Even if you are on hormone therapy, if you're resistant to insulin and have a moderate to high carbohydrate diet, your HRT isn't going to resolve your wild hormone fluctuations.

Insulin affects all your other hormones, all 50 of them, to include the BIG three associated with menopause; estrogen, progesterone and testosterone.  When insulin can't bring your blood sugar down like it's meant to, you will continue to feel menopause symptoms such as hot flashes, night sweats, fatigue, and mood swings.

Why Do I Think This Might Be Your Problem

As a Functional Diagnostic Nutrition Practitioner working with women usually aged 45 to 60, I come across a lot of hormone dysfunction.  And in all cases, they have had prolonged stress of one kind or another that resulted in cortisol dysregulation.

And for many, insulin resistance was a factor.

Whether the stress or the high-carbohydrate was the trigger, it doesn't matter.  When you combine those two – hormone therapy rarely has a chance.

Women are sold on the idea that HRT is going to relieve them of all their menopause symptoms, and it just isn't true.  And when they discover that for themselves, they become despondent, anxious and even more emotional than they were.

HRT can help, but it can also make it worse.  It's like throwing gasoline on a fire if you don't look at the BIG picture, the whole person.

If you are frustrated, confused and overwhelmed by your mixed HRT results, lets take a look at what insulin resistance is and why it might be your problem.

What is Insulin Resistance

Insulin resistance occurs when your cells basically rebel against the amount of glucose being shoved at them.  It's true.

Insulin's job is to manage the level of blood sugar, and it does this by telling your cells to absorb glucose.

When blood sugar rises after eating, your pancreas releases insulin.  Cells in your body are triggered to absorb the glucose for energy.  They do this by storing as fat for later use.  In the case of cells in your liver and muscle tissue, they can convert glucose into glycogen.

Glycogen is also used for energy storage like fat, but it is easier for the body to use it.  Glycogen is called upon when you run out of blood sugar, such as when you're exercising, and there's still a need for immediate energy.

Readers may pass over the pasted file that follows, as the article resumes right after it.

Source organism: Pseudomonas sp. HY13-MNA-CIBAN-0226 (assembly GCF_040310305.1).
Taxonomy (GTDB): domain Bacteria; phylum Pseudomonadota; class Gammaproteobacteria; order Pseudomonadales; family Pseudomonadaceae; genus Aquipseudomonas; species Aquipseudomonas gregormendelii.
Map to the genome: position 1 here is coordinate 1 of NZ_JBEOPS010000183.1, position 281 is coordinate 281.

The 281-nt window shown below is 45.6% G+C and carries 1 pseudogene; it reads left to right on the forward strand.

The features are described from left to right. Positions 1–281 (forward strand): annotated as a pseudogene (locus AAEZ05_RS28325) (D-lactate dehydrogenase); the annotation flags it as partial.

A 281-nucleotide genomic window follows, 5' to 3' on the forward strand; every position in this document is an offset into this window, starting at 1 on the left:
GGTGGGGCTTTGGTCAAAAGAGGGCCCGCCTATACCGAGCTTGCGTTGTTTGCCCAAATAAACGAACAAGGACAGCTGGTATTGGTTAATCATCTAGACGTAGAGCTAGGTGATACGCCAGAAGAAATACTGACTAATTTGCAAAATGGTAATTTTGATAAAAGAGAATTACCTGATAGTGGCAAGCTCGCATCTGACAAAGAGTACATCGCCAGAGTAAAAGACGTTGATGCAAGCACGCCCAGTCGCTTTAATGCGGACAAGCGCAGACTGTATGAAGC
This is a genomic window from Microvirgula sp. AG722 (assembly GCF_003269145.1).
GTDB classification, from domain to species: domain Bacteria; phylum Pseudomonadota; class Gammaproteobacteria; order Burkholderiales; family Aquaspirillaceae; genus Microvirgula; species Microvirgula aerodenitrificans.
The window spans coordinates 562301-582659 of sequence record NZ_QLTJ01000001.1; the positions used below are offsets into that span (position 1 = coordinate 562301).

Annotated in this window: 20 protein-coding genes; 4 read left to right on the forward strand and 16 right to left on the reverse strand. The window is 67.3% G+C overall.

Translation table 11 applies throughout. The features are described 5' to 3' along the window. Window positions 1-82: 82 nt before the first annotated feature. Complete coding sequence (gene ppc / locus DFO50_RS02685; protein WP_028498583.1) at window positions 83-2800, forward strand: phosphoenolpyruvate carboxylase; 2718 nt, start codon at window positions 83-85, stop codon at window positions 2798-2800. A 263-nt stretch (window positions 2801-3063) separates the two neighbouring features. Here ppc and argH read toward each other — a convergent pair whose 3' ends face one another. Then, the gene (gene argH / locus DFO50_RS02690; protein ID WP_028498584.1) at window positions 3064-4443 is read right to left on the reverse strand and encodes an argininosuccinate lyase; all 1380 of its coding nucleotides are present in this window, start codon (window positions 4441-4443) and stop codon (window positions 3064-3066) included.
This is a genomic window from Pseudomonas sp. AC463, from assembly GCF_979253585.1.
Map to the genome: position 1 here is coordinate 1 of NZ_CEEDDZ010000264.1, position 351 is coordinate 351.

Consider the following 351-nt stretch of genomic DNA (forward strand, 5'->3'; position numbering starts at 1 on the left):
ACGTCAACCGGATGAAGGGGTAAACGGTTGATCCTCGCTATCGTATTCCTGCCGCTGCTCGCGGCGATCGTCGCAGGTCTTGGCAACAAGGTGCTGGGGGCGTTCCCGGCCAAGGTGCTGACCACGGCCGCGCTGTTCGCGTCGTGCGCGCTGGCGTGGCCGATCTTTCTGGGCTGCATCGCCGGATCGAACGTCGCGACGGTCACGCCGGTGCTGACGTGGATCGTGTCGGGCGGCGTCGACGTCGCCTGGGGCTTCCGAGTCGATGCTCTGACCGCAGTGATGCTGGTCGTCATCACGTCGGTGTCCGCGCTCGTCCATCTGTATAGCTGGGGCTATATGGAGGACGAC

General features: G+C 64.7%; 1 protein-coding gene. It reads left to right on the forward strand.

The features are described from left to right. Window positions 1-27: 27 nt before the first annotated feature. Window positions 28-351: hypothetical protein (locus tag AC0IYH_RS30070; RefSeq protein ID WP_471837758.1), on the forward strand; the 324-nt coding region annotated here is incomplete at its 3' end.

When you have high levels of blood sugar on a regular basis, after a while, your cells can decide to reject insulin's command if they're saturated with glucose.

Insulin Resistance

Survival and Thrive Functions

Hormones are messengers, they instruct cells to carry out specific instructions that affect your immediate survival as well as your ability to thrive over time.

Insulin is a hormone I refer to as a survival hormone.  Other hormones such as estrogen and progesterone are ones I refer to as thrive hormones.  What do I mean by that?

Survival hormones such as insulin and cortisol are necessary for your immediate survival and your body will divert resources from “thrive” hormones to maintain these hormones.  Your body diverts energy and resources for producing them and focus away from their roles.

For instance, if your adrenal glands are fatigued and not producing amounts of cortisol your body requires, it will divert energy and focus on producing cortisol while other levels of hormones such as estrogen drop.

When estrogen drops, you are more likely to experience hot flashes and night sweats.

If you don't survive, there's no reason to thrive.

How Insulin affects Cortisol, Another Survival Hormone

When blood sugar increases rapidly and consequently results in insulin being released and blood sugar dropping quickly, cortisol is released to compensate.  Cortisol is a stress response hormone and when you need to fight, freeze or flee – you need blood sugar quickly to fuel your sudden energy needs.

Additionally, when blood sugar drops too fast, cortisol goes into action and triggers release of glucose as well as triggers cravings for carbs – sugar.

Then when blood sugar rises again in response to the cortisol, more insulin is released.  This cycle can be relentless if you don't monitor your carb and sugar intake and keep stress levels down.

And this cycle, can lead to insulin resistance and adrenal fatigue due to the increased long-term demand for cortisol.

Ironically, if you are insulin resistant and overweight, your cells could be screaming for more glucose due to their inability to respond to insulin.  And this, coupled with being fatigued, can drive your cravings for more carbs.

How This Cycle Affects Progesterone and Estrogen

When the level of cortisol remains high or your demand for cortisol out paces your ability to produce it, your progesterone levels will drop.  Progesterone is a base hormone for cortisol, meaning progesterone is needed to produce cortisol.  And because cortisol is a survival hormone and a higher priority, the conversion of progesterone into cortisol is also a higher priority and therefore levels of usable progesterone drop.

Feeling lowWhen progesterone drops too low, you can develop estrogen dominance.

Estrogen dominance is present when you have too much estrogen in relation to progesterone.  Even if both hormones are low, you can still have estrogen dominance.

When you have estrogen dominance you can experience a wide-range of horrible symptoms.

  • Bloating
  • Swelling and tenderness, especially in your breasts
  • Low libido
  • Mood swings
  • Headaches/migraines
  • Anxiety and panic attacks
  • Depression
  • Weight gain
  • Restless sleep
  • Fatigue
  • Memory issues

And it can disrupt your thyroid hormones resulting in hair loss, dry skin, cold hands and feet, weight gain.

Signs of Insulin Resistance

It can be difficult to determine insulin resistance by looking for symptoms. The signs are not that prevalent until you develop diabetes.  The best way to recognize it is to monitor your blood sugar levels.